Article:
A new study found that women who underwent shorter course of radiation therapy during the early stage of breast cancer exhibited better quality of life and lesser toxic levels compared to those who were subjected to longer periods of treatment. According to the researchers of the new study, their findings should be imparted to women so as to enhance their power to make disease treatment decisions together with their doctors.
In radiation therapy for breast cancer, fractionation is often utilized. Fractionation refers to the division of radiation doses in smaller amounts but administered for more days to lessen the extremely harsh effects on the cells. Hypofractionated radiation therapy, on the other hand, pertains to the administration of the correct radiation dose over a shorter span of time and in fairly higher amount at once.
In the past, experts have found that hypofractionated whole-breast radiotherapy is safe and effective even in the long term; however, its short-term toxic effects are not well compared to standard fractionation. With this, the study authors, from the University of Texas MD Anderson Cancer Center, aimed to assess the toxic effects and prognoses of women, who underwent different fractionation types.
In collaboration with the Michigan Radiation Oncology Quality Consortium (MROQC), the researchers studied data, which was prospectively collated. The researcher adjusted the participants' social, demographic, clinical and therapy data. They then compared the toxic effects experienced by those who underwent hypofractionation (HF) and conventional fractionation (CF) during the course of treatment (through 7 days after treatment) and during the follow-up period (posttreatment days 8-210). All in all, the researchers were able to come up with 2,309 subjects, who had an extensive toxicity assessment by their physician within one week post radiotherapy and a weekly evaluation during the course of the therapy.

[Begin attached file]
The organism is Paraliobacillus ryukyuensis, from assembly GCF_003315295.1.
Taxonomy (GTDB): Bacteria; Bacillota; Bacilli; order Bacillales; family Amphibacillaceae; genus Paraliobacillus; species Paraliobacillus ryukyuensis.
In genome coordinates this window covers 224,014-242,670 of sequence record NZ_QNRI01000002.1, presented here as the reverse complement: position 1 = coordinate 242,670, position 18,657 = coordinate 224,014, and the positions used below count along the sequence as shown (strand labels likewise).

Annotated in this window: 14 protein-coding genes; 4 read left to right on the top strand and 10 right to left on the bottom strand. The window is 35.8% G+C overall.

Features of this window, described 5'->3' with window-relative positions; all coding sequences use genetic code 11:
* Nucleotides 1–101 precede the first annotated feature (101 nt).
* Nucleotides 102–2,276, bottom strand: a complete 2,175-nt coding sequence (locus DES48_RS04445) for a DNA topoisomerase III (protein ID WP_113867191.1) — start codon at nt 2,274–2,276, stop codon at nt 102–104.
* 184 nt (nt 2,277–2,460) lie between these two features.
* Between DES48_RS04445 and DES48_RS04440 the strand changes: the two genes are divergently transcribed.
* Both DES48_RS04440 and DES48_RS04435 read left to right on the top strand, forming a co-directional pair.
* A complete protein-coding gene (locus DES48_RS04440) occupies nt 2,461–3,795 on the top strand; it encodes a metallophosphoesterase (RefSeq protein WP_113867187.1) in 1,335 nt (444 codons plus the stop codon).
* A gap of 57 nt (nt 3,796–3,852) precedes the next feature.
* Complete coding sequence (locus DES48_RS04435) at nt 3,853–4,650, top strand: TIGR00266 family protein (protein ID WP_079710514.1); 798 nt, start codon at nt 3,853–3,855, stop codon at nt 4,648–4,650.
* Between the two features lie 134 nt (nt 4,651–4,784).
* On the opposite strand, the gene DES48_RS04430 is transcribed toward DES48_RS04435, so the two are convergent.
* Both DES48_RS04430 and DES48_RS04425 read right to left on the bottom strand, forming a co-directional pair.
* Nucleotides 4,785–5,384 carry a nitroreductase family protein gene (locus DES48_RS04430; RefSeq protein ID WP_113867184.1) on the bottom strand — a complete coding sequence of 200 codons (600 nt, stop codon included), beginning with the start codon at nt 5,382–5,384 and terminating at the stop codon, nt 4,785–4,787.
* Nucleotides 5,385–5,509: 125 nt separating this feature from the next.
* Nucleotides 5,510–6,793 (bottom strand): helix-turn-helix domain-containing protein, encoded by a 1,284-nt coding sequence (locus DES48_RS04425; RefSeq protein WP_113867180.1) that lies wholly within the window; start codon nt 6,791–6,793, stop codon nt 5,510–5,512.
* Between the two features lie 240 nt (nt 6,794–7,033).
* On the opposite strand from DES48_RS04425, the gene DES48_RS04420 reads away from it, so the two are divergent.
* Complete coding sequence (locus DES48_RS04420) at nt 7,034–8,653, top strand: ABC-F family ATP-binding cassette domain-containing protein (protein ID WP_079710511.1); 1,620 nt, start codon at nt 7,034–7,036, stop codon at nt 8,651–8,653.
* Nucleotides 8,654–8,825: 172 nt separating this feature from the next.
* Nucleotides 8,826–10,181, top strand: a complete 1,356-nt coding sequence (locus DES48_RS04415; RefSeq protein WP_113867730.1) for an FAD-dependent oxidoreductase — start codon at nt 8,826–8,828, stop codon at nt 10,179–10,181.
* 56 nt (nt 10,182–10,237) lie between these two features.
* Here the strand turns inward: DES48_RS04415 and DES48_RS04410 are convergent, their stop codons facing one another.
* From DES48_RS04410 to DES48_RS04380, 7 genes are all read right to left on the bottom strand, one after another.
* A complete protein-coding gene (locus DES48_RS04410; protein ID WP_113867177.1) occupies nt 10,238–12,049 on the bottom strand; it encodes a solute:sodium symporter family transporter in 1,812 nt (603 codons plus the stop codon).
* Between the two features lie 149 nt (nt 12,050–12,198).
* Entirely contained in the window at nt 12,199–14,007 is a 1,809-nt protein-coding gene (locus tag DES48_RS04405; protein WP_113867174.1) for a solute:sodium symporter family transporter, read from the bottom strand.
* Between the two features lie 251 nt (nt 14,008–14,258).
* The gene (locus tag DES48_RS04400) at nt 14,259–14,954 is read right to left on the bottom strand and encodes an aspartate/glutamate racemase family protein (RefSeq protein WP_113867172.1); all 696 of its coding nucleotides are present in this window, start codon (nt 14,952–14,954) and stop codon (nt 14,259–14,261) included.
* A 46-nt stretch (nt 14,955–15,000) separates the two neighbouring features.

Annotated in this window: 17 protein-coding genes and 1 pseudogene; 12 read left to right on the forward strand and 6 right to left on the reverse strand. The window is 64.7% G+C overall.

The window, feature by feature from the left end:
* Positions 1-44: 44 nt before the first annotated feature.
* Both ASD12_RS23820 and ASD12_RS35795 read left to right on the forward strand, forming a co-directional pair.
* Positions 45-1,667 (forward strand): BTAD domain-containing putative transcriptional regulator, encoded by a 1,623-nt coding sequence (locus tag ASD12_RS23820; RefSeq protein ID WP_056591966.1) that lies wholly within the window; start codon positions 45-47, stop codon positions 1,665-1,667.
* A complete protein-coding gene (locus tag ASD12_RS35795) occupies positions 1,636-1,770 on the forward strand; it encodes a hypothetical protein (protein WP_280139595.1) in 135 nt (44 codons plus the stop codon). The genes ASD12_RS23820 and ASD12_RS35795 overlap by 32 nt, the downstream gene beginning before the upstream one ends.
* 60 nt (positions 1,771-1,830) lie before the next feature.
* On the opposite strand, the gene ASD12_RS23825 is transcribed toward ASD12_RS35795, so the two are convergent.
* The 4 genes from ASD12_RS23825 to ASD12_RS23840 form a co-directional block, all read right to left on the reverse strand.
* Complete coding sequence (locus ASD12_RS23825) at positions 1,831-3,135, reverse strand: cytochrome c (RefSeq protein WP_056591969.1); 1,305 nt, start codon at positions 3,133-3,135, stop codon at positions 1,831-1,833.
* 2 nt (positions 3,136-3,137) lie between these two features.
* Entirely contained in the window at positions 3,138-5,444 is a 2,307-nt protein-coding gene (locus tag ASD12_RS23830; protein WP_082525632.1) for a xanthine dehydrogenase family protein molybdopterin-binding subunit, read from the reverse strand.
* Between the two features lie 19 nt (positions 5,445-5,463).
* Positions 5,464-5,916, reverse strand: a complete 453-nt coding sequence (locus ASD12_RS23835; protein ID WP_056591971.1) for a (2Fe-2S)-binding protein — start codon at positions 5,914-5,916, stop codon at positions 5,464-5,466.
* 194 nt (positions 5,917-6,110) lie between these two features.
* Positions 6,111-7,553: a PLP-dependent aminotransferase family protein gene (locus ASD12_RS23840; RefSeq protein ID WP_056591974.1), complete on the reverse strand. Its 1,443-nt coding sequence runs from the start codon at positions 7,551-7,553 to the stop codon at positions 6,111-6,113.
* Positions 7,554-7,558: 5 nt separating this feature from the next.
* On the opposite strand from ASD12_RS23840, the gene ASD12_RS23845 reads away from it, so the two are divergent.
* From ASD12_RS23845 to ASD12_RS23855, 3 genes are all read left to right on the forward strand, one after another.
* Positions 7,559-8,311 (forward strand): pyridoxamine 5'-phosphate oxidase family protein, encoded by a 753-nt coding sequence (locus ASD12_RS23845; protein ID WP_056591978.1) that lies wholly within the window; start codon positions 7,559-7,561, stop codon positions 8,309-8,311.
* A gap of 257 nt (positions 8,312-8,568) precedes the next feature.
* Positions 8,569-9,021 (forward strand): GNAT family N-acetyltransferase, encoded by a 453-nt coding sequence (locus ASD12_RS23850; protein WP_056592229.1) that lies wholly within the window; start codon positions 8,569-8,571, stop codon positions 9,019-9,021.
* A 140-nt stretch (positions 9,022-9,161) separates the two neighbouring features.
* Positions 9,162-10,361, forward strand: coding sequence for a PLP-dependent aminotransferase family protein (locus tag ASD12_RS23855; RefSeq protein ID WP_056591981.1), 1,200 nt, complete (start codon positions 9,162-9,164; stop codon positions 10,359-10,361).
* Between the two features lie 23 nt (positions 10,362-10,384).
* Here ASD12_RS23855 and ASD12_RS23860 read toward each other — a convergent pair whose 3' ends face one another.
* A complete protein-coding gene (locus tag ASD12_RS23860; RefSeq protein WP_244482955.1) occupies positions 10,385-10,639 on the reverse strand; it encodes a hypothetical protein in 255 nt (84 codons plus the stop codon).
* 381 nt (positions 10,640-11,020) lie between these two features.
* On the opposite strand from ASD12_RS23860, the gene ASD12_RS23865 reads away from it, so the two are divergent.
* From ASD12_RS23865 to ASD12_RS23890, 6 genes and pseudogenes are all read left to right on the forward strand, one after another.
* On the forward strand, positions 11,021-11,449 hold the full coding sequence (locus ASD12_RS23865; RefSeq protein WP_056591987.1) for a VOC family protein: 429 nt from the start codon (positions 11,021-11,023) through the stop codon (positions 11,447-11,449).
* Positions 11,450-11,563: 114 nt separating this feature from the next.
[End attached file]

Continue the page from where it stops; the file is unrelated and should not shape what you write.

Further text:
The findings of the study, published in the JAMA Oncology, showed that 578 patients fell under the HF classification. The other group of patients, who are receiving CF, was found to have notable and more elevated maximum physician-assessed skin reactions such as dermatitis and moist desquamation, higher self-reported pain, fatigue and swelling. During follow-up, no other significant differences were noted.
"This study fills in a missing piece in the literature," says Benjamin Smith, the study's corresponding author. Shorter course of therapy is no longer just a second choice, rather it has become the preferred first therapy that physicians may discuss with patients who need to undergo whole-breast radiation therapy.
With this, the authors concluded that hypofractionation has been proven not only to be a more convenient option than CF, but also to be a radiation therapy choice that can cause lesser discomfort to patients.
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